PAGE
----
Last week, actress Lucy Liu made bloglines around the country for her cover article in Net-A-Porter magazine, where she discussed her career, personal life, and thoughts on how race and gender operate in Hollywood. Her thoughts were frank, candid and refreshing and reflect the perspective of an actress who has trailblazed for nearly two decades, become perhaps the most recognizable and powerful Asian American actress since Anna May Wong, and who has also continually chafed up against expected type-cast roles. She has starred in commercial films like “Kill Bill” and “Charlie’s Angels” where she added depth and awareness (and fun) to roles which easily could have fallen into stereotype territory, as well as independent features like “Lucky Number Slevin” which have allowed her more range as an actress. In all roles however, she is very deliberately modulated between what Hollywood might expect of her as an Asian American actress, and her own politics and aspirations.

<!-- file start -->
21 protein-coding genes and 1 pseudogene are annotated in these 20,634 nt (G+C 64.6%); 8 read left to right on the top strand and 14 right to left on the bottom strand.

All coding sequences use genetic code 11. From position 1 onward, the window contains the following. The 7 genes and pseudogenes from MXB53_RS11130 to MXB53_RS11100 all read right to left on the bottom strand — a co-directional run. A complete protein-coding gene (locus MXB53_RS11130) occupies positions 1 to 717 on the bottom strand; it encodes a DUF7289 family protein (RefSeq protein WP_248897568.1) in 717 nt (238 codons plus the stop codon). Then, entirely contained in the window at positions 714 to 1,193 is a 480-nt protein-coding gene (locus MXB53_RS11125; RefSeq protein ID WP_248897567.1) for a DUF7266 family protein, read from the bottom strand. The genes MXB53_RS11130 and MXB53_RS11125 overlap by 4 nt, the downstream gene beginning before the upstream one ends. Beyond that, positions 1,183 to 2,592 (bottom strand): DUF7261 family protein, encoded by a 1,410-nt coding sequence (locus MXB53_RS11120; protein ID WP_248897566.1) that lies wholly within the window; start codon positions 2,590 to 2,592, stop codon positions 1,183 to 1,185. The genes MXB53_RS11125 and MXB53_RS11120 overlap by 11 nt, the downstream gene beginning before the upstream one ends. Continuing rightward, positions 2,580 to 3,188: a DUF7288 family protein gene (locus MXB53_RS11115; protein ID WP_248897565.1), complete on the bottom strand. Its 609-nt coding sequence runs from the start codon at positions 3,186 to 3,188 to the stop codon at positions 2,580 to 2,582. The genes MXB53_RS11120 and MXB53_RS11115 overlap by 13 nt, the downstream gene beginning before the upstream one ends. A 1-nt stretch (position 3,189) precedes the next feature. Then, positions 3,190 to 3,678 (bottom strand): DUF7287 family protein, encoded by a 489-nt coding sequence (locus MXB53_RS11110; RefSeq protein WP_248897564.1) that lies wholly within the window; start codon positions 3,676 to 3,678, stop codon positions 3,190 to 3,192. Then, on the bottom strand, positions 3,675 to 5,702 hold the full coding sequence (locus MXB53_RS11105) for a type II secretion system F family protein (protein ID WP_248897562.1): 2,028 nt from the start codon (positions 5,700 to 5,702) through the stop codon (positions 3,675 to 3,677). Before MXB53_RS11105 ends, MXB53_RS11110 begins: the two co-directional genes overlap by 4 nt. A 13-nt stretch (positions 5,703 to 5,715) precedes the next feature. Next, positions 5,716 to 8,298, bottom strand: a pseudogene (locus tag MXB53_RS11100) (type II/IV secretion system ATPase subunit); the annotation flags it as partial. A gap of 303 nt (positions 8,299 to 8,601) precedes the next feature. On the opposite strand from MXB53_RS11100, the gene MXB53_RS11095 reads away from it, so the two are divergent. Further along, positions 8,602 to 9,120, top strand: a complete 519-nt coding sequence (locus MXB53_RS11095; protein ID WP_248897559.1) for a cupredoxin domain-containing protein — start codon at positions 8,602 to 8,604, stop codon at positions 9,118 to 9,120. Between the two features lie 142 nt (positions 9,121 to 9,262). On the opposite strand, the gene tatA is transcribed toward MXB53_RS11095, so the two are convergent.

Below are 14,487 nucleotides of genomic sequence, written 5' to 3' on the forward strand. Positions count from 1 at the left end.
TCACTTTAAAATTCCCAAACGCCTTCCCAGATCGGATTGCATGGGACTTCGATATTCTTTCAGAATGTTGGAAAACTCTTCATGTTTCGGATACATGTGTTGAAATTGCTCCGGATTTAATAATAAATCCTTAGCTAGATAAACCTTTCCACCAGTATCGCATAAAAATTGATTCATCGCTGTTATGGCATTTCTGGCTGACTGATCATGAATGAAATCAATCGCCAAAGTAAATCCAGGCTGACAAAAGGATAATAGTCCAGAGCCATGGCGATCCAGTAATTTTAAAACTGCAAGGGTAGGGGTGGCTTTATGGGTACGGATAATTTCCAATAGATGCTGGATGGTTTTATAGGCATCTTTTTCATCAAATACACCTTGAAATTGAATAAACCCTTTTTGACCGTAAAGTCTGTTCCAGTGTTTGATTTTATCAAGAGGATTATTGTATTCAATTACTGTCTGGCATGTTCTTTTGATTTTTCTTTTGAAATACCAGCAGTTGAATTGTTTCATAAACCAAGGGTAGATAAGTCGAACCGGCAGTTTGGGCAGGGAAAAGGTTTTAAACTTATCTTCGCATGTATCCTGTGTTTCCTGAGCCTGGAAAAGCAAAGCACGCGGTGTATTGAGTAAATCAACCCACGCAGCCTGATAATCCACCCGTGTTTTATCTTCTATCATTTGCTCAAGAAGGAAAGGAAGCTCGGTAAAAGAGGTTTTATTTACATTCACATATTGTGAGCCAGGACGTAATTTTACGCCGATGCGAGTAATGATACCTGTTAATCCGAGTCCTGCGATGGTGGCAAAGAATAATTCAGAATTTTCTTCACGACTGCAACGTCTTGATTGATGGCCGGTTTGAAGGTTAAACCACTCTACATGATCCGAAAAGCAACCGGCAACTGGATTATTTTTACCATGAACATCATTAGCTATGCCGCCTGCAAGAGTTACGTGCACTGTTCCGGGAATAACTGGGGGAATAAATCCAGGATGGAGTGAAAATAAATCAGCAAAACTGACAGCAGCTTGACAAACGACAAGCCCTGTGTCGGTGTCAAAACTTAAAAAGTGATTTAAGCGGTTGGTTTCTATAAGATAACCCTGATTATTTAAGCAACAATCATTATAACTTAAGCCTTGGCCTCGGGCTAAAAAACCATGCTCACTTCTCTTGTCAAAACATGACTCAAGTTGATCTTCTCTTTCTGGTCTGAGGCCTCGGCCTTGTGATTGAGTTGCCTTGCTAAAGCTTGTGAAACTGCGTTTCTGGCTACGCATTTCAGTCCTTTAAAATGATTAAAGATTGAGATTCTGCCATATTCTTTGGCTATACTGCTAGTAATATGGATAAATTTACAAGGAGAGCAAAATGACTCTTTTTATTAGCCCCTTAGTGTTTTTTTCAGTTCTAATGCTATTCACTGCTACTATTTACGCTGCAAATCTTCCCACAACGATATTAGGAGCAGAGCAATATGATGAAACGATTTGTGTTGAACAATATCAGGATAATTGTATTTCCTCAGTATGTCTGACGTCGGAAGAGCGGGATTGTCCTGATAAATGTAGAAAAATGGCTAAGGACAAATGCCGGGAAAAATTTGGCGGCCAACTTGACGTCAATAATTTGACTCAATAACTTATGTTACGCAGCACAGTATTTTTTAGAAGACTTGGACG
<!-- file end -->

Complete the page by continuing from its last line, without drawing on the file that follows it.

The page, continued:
In the Net-A-Porter article, Liu says: “I wish people wouldn’t just see me as the Asian girl who beats everyone up, or the Asian girl with no emotion. People see Julia Roberts or Sandra Bullock in a romantic comedy, but not me. You add race to it, and it became, ‘Well, she’s too Asian’, or, ‘She’s too American’. I kind of got pushed out of both categories. It’s a very strange place to be. You’re not Asian enough and then you’re not American enough, so it gets really frustrating.”
Liu’s latest project, CBS’s “Elementary”, an update of the Sherlock Holmes story stars her as Joan Watson, partner of Holmes (Jonny Lee Miller). Receiving strong critical praise, the show was recently renewed for a second season.
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